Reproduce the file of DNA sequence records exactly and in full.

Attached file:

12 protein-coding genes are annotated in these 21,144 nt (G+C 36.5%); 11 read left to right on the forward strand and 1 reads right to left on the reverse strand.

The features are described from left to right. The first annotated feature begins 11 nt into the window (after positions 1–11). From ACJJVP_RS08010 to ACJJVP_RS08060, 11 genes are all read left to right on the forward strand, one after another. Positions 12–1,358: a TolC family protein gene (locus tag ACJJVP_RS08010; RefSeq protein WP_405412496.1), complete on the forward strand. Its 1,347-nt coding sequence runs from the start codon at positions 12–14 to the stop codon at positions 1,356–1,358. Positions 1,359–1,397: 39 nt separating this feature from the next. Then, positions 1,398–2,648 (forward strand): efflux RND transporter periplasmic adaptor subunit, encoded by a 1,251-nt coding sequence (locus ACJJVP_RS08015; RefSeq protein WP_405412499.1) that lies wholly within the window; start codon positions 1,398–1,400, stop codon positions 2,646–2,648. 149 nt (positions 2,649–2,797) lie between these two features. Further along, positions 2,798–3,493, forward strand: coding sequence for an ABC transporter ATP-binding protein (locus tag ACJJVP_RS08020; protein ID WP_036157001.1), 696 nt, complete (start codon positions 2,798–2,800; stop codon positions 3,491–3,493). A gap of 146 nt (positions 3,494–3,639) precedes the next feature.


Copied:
12 protein-coding genes are annotated in these 21,144 nt (G+C 36.5%); 11 read left to right on the forward strand and 1 reads right to left on the reverse strand.

The features are described from left to right. The first annotated feature begins 11 nt into the window (after positions 1–11). From ACJJVP_RS08010 to ACJJVP_RS08060, 11 genes are all read left to right on the forward strand, one after another. Positions 12–1,358: a TolC family protein gene (locus tag ACJJVP_RS08010; RefSeq protein WP_405412496.1), complete on the forward strand. Its 1,347-nt coding sequence runs from the start codon at positions 12–14 to the stop codon at positions 1,356–1,358. Positions 1,359–1,397: 39 nt separating this feature from the next. Then, positions 1,398–2,648 (forward strand): efflux RND transporter periplasmic adaptor subunit, encoded by a 1,251-nt coding sequence (locus ACJJVP_RS08015; RefSeq protein WP_405412499.1) that lies wholly within the window; start codon positions 1,398–1,400, stop codon positions 2,646–2,648. 149 nt (positions 2,649–2,797) lie between these two features. Further along, positions 2,798–3,493, forward strand: coding sequence for an ABC transporter ATP-binding protein (locus tag ACJJVP_RS08020; protein ID WP_036157001.1), 696 nt, complete (start codon positions 2,798–2,800; stop codon positions 3,491–3,493). A gap of 146 nt (positions 3,494–3,639) precedes the next feature.